What makes this movie scary? The Shining is scary because it is NOT about blood and guts and cheap thrills. It's about isolation and alienation and basic human fears like being locked up in a creepy old haunted hotel 30 miles from the nearest town with six feet of snow on the ground outside and no phone lines. It's about alcoholism and abuse. It's about an extremely dysfunctional family that pawns off the guise of being happy and then puts itself in a situation where it doesn't need the guise anymore. It is scary because of these things and the madness that overtakes the main character, Jack Torrance (brilliant performance from Jack Nicholson).
We know the basic story of this movie: a man, Jack Torrance, gets a job as the caretaker of the Overlook Hotel, which sits high in the Rockies and has a scary past, he has a history of alcoholism and abuse, his son is sort-of psychic and has a creepy imaginary friend, his wife (Shelley Duvall) is oblivious to almost everything but tries to be a good wife and mother, they move to the hotel and, well, things don't get better for them. The plot is really pretty simple, and Kubrick, taking the Stephen King novel as his source material, simplifies it even more. He spends a lot of time building things up, creating tension in the audience. I leaned over to Amanda at one point while we were watching and said, "I think it's great how it takes so long for something to happen. And, man, that music creeps me out."
Stanley Kubrick is largely consider one of cinema's greatest directors even though his films are mostly slow and long and usually more style than substance. He was also known for being particularly hard to work for as an actor. There are stories about how during the filming of The Shining, he would do 100+ takes of some scenes, get in shouting matches with Shelley Duvall. In fact, it took almost a year to make this movie, which is much longer than originally planned. He really knew how to get into an actor's head, which is extremely effective in the case of this film. Furthermore, Kubrick's style is really incredible. His camera is constantly moving. He uses wide-angle lenses and long shot to alienate the audience from the character, to make them seem distant and alone. The camera slowly follows behind young Danny as he cruises the hallways of the Overlook in his big wheel, and we wonder what's around the next corner. What is he going to see? Is what he sees really there? Wait...what?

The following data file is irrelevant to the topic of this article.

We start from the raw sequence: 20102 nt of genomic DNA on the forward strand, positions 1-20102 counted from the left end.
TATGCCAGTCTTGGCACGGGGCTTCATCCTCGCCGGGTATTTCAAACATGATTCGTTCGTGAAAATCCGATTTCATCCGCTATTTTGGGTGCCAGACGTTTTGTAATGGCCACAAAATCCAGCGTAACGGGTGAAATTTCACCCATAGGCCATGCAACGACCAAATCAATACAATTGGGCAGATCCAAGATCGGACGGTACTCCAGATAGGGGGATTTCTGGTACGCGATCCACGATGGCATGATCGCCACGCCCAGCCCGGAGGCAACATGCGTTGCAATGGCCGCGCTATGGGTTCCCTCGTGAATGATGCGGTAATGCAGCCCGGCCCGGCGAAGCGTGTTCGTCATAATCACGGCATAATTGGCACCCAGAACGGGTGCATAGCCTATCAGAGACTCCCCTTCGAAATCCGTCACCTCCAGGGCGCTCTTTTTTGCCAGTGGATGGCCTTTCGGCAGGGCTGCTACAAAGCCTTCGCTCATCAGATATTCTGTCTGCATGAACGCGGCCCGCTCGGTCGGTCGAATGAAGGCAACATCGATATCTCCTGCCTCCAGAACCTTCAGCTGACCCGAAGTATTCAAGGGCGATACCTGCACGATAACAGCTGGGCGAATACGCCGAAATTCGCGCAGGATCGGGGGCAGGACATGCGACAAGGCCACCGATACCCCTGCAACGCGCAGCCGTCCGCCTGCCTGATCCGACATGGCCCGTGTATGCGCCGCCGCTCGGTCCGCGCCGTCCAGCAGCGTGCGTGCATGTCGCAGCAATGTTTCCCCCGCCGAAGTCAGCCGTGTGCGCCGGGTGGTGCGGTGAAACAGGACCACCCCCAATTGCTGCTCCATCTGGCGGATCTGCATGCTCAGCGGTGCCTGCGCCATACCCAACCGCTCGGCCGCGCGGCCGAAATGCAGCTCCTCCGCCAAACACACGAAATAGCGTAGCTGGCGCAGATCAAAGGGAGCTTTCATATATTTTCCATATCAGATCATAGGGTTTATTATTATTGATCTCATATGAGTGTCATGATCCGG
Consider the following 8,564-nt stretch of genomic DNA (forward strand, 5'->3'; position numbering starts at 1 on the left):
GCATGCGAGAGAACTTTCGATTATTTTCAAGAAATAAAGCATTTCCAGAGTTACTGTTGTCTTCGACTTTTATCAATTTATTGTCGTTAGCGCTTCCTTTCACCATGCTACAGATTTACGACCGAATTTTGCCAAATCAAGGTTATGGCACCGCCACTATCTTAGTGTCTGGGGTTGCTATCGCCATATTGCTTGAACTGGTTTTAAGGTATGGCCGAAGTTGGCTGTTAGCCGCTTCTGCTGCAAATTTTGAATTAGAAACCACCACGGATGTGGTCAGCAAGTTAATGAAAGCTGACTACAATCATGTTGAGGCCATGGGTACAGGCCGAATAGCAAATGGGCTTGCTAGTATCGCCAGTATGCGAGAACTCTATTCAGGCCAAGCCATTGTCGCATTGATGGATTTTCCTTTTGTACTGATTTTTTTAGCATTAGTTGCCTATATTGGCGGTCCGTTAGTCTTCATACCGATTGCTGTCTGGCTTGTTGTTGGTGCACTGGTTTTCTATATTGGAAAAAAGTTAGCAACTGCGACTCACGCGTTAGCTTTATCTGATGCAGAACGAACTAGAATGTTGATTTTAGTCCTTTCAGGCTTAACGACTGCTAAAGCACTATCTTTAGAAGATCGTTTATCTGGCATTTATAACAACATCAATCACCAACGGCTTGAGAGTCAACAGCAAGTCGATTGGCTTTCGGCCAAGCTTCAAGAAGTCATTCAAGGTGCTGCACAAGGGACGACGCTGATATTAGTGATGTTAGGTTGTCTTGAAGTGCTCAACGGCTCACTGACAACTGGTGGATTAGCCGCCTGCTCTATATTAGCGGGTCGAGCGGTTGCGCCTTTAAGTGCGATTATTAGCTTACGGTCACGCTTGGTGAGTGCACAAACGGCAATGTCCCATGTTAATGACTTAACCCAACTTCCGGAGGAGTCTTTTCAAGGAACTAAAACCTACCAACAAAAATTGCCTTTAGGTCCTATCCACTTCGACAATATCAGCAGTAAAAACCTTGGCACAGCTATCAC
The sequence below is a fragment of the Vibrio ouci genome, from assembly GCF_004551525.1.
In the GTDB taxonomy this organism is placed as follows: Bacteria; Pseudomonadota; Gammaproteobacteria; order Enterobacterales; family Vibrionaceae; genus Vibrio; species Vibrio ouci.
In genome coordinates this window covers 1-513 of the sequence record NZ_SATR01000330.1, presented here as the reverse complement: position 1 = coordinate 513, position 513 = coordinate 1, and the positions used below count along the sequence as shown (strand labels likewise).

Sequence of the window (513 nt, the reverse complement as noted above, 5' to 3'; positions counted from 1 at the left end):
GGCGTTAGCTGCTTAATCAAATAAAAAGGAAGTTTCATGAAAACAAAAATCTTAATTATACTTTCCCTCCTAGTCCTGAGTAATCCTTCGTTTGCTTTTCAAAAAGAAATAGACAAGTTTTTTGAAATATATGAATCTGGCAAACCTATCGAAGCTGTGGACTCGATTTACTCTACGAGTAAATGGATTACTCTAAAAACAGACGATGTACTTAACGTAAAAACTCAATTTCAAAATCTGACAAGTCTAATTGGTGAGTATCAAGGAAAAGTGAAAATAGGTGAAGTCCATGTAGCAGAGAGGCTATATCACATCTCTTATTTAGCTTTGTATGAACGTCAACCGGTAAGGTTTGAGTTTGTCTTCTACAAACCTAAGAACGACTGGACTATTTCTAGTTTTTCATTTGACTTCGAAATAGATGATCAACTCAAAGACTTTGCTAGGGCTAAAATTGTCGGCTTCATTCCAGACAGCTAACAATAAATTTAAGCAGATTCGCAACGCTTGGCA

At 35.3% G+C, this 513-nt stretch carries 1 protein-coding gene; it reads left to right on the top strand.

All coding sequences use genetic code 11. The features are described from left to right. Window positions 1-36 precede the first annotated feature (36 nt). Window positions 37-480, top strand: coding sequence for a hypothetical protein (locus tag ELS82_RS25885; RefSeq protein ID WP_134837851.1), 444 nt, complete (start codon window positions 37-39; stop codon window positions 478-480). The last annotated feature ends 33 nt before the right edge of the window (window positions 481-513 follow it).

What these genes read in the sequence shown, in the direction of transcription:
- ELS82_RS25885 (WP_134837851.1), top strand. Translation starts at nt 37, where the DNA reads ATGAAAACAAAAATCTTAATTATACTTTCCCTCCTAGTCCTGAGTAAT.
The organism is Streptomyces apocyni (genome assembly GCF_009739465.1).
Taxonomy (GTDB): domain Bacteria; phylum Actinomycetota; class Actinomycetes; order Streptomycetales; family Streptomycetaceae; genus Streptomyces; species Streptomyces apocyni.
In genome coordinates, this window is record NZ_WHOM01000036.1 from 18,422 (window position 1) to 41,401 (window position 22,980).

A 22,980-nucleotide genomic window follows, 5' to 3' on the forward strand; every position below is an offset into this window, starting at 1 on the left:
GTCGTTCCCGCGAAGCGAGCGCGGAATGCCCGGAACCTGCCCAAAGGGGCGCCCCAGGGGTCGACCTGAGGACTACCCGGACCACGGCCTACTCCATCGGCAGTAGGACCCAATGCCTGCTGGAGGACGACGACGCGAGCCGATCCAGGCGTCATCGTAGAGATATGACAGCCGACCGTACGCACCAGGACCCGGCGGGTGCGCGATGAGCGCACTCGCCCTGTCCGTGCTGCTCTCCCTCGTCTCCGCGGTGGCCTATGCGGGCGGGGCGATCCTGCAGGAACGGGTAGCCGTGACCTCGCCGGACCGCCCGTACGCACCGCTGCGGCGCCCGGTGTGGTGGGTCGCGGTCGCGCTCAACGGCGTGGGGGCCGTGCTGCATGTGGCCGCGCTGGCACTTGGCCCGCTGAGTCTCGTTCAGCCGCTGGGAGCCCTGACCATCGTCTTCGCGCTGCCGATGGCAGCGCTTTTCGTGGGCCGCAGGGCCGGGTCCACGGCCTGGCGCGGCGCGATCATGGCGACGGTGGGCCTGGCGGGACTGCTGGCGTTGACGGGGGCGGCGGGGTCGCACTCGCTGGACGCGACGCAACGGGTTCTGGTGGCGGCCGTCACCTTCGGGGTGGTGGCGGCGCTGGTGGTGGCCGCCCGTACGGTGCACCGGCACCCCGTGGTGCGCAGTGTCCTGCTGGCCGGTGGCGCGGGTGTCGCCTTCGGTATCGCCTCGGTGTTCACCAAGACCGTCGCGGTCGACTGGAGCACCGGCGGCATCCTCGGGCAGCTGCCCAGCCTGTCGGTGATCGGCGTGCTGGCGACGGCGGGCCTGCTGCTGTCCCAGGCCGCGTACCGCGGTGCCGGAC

Yes. All of the characters see things in this film. Very scary things. Blood, dead twin girls, a 1920s bartender name Lloyd and various past patrons of the hotel, Scatman Crothers is in it as the only trustworthy character, axes, a slimy old woman in a bath tub, etc. However, we can never be sure if these things are really there or the hallucinations of a psychopath or a tired, scared woman or the psychic visions of a little boy. Thus, we are alienated once again from the characters because not one of them is put into a position where they can be totally trusted. They are either crazy, scared, or distant, or all three.
The Shining was not very well-received by critics, but initially did pretty well with the general public. It has certainly stood the test of time and is now widely-considered one of the best horror films ever made. My Mom rented it for me when I was maybe 13-years-old, and I was literally scared to walk up the stairs to my bedroom after we watched it. For me, it is the quintessential horror movie because it is not a blood fest. It gets into your head and sticks with you. It's enigmatic and makes you think. And that damn music. Man, it's creepy!
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